When the received coded matrix includes the decode threshold number of pairs of coded values, the method continues at step 224 where the processing module generates a data matrix from the received coded matrix and an encoding matrix. The encoding matrix includes at least one of a Reed-Solomon based encoding matrix, an on-line coding based matrix, a Cauchy Reed-Solomon based encoding matrix, a forward error correction based matrix, and an erasure code based matrix. The generating the data matrix from the received coded matrix and the encoding matrix includes, several steps for each column of the received coded matrix. In a first step, the processing module creates a received value matrix that includes a decode threshold number of coded values of the column. In a second step, the processing module creates a square encoding matrix based on corresponding rows of the decode threshold number of coded values of the column. In a third step, the processing module inverts the square encoding matrix to produce an inverted square encoding matrix. In a fourth step, the processing module, matrix multiplies the received value matrix by the inverted square encoding matrix to produce a corresponding column of the data matrix. The method repeats for each column of the data matrix.

The method continues at step 226 wherein the processing module reproduces the one of the first plurality of data segments from a first plurality of data blocks of the data matrix. For example, the processing module extracts a column of the data matrix to produce the one of the first plurality of data segments when a data block is one byte. The method continues at step 228 where the processing module reproduces the one of the second plurality of data segments from a second plurality of data blocks of the data matrix, wherein the one of the first plurality of data segments and the one of the second plurality of data segments maintain the time alignment of the first and second data streams. For example, the processing module extracts an adjacent column to the column of the data matrix to produce the one on the second plurality of data segments.

The method continues at step 230 where the processing module determines whether the reproduced one of the first plurality of data segments and the reproduced one of the second plurality of data segments are valid. The processing module may perform a validation to include indicating validity when a calculated integrity value is substantially the same as a retrieved integrity value for each of the data segments. The method branches to step 234 when the processing module determines that the reproduced one of the first plurality of data segments and the reproduced one of the second plurality of data segments are not valid (e.g., at least one is not valid). The method continues to step 232 when the processing module determines that the reproduced one of the first plurality of data segments and the reproduced one of the second plurality of data segments are valid.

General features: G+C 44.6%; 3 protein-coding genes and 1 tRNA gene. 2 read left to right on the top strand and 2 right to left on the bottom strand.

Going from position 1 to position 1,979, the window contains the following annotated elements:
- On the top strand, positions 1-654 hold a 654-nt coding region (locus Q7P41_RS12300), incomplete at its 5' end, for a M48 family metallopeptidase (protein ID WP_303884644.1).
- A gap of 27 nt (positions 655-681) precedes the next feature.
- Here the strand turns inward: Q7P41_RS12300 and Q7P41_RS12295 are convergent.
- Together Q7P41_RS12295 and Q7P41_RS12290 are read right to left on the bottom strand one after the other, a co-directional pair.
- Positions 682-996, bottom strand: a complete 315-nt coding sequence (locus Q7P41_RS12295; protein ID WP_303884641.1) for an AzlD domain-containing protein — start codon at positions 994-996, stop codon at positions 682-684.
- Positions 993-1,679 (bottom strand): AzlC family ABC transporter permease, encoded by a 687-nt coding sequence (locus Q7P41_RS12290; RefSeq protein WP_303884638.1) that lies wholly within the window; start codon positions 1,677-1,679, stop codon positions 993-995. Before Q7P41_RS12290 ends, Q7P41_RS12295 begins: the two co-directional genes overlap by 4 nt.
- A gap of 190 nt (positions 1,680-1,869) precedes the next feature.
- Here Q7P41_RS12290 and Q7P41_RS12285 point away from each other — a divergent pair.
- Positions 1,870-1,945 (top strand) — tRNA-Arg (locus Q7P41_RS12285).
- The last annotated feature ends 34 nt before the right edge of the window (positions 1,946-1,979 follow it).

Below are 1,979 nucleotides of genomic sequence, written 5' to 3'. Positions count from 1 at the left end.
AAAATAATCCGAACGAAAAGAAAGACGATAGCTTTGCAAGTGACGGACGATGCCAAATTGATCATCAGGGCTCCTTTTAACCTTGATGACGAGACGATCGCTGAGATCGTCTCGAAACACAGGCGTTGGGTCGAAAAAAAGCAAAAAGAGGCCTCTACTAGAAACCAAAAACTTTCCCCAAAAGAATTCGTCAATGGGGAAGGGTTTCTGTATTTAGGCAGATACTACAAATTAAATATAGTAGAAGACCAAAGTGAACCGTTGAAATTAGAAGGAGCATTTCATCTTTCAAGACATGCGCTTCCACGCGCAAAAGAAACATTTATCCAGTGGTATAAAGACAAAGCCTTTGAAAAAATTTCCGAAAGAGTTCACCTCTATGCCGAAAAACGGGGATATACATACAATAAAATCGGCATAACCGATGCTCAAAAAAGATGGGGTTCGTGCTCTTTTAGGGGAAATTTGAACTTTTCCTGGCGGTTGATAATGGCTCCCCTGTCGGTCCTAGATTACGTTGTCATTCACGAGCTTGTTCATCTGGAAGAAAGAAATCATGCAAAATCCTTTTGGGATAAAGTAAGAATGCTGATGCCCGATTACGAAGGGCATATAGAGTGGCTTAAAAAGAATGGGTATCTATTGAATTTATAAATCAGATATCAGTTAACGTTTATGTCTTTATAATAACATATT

When the reproduced one of the first plurality of data segments and the reproduced one of the second plurality of data segments are valid, the method continues at step 232 where the processing module indicates to the transmitting entity that the received coded matrix includes the decode threshold number of pairs of coded values (e.g., generating and sending a message indicator). When the reproduced one of the first plurality of data segments and the reproduced one of the second plurality of data segments are not valid, the method continues at step 234 where the processing module indicates that the received coded matrix does not include the decode threshold number of pairs of coded values.